A tiny little squiggle of ink

Ah the Oxford comma. It’s just a tiny little squiggle of ink, but there’s an endless debate over its necessity and use. Just last month, for example, the 1st Circuit Court of Appeals ruling recently hung on the use — or lack of — the Oxford comma that a judge said changed the meaning of a law.

  • Wednesday, April 19, 2017 12:30pm
  • Opinion

Ah the Oxford comma. It’s just a tiny little squiggle of ink, but there’s an endless debate over its necessity and use.

Just last month, for example, the 1st Circuit Court of Appeals ruling recently hung on the use — or lack of — the Oxford comma that a judge said changed the meaning of a law.

The Oxford, or serial comma, is the final one in a sentence that contains a list, coming before the conjunction. It is the bane of existence for most professional writers and editors, who are constantly explaining why it is useless and should be avoided, despite arguments the other way that seem to make sense on the surface.

The primary argument in favor of using the Oxford comma is that without it, sentences can get confusing. For example, they say, without the comma, the sentence, “I invited my parents, Kanye West and Lady Gaga” could mean that Kanye West and Lady Gaga are your parents and you invited them but if you wrote it, “I invited my parents, Kanye West, and Lady Gaga,” there would be no doubt.

To be fair, they are not wrong that the sentence is confusing. But as a professional editor, I will tell you that they are also wrong about the fix. A confusing sentence is a confusing sentence. Don’t add unnecessary punctuation; rewrite it to be less confusing: “I invited Kanye West, Lady Gaga and my parents.”

Simple, right? Problem solved. Oxford comma not needed. Argument ended.

Or so you would think.

This month, the argument over the Oxford comma found its way into the court system in a case involving overtime pay for workers at a Maine dairy, and I give major kudos to the lawyer that dreamt up this loophole. He may be wrong, but I want this guy on my side.

Maine law regarding an exemption on when a company has to pay overtime reads as such:

“The canning, processing, preserving, freezing, drying, marketing, storing, packing for shipment or distribution of…”

The lawyer for the plaintiffs argued that because of the lack of an Oxford comma, “distribution” was not covered in the exemption and that workers should be paid for that time. Instead, the lawyer argued, the final item in the list was “packing for shipment or distribution.”

The judge, being a student of the law and not grammar, agreed, beginning the decision “For the want of a comma, we have this case.” The judge went on to rule that the sentence was not clear and under Maine law, unclear laws favor the employee, therefore the workers are entitled to overtime.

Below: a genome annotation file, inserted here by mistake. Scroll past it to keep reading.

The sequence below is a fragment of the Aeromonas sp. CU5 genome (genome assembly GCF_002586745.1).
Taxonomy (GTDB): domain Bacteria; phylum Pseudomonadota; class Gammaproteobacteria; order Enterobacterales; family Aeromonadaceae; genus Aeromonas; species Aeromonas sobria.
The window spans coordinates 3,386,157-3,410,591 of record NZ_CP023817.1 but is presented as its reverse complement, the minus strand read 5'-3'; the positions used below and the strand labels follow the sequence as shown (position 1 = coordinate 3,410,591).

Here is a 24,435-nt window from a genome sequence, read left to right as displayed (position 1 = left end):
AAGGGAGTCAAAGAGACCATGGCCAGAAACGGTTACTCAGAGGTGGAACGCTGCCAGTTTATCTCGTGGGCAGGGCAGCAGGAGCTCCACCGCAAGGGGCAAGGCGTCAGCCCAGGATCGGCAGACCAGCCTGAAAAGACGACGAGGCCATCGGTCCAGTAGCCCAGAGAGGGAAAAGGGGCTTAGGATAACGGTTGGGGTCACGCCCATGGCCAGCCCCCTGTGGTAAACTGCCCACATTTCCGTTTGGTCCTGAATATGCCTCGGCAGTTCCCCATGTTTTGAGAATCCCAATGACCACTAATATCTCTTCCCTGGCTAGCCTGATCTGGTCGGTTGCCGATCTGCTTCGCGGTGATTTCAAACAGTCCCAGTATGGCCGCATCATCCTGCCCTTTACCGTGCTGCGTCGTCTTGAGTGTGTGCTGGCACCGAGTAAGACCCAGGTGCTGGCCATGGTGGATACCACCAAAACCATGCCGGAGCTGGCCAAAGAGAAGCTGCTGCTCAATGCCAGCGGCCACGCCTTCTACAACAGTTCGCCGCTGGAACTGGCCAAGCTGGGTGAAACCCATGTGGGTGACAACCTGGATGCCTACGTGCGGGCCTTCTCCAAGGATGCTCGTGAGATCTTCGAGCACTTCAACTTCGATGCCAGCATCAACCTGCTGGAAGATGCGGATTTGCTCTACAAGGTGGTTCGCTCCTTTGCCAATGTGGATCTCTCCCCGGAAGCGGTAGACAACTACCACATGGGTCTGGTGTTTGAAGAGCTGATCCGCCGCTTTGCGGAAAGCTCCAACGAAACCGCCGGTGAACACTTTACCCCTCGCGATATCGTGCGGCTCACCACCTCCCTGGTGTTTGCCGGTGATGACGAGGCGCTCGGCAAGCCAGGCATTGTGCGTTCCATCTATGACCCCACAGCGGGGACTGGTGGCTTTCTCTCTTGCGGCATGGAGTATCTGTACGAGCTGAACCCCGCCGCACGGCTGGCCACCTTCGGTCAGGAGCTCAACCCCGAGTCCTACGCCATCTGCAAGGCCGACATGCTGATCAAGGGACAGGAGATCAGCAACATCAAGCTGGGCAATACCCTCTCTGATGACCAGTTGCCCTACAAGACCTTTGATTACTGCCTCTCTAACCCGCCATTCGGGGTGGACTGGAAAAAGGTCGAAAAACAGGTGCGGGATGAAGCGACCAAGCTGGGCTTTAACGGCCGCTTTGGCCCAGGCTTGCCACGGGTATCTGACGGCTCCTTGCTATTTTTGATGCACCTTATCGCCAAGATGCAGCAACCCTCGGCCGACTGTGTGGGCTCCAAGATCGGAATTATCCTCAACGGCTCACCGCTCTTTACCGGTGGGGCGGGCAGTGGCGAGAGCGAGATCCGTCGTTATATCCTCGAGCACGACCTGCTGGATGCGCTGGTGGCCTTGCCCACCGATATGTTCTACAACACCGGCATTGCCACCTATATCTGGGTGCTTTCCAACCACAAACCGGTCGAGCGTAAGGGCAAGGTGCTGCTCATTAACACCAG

Look, I am all for workers getting paid what they are owed and sticking it to The Man, but that ruling is obviously wrong. And I say that because this is not a legal question, but a grammatical one. It is not an opinion. It has an actual answer and it’s one that is found in “Elements of Style” instead of a legal manual.

“Distribution” is quite obviously the last item in the list of exemptions. First, “packing for shipping” and “packing for distribution” mean the same thing, so “packing for shipping and distribution” would be redundant.

Second, the lack of a conjunction before “packing” but the placement of one before “distribution” indicates that the final item in the list of exemptions is “distribution” or else the sentence would read “The canning, preserving, freezing, drying, marketing, storing OR packing for shipment and distribution…”

Again, this is really not that complicated. All one has to do is read a book on grammar, perhaps THE book on grammar, “Elements of Style” by Strunk & White: “In a series of three or more terms with a single conjunction, use a comma after each term except the last.”

Again, problem solved; no comma needed.

But, of course, judges are not grammarians. They are experts in the law. Which is why one would hope that when this case is appealed — and it will be — they look to an expert in the same way they would if this case turned on the definition of a medical term or a the results from a chemistry lab.

Shoot, call me. I’d be happy to explain it for them again. I’m a professional, after all.

But until then the Oxford comma is still useless. You can stop sending me these links or posting them on my Facebook wall, you’re still wrong.

I don’t care what the courts say.

Brian Beckley is the former editor of the Renton Reporter and is now an editor and writer in the magazine industry.

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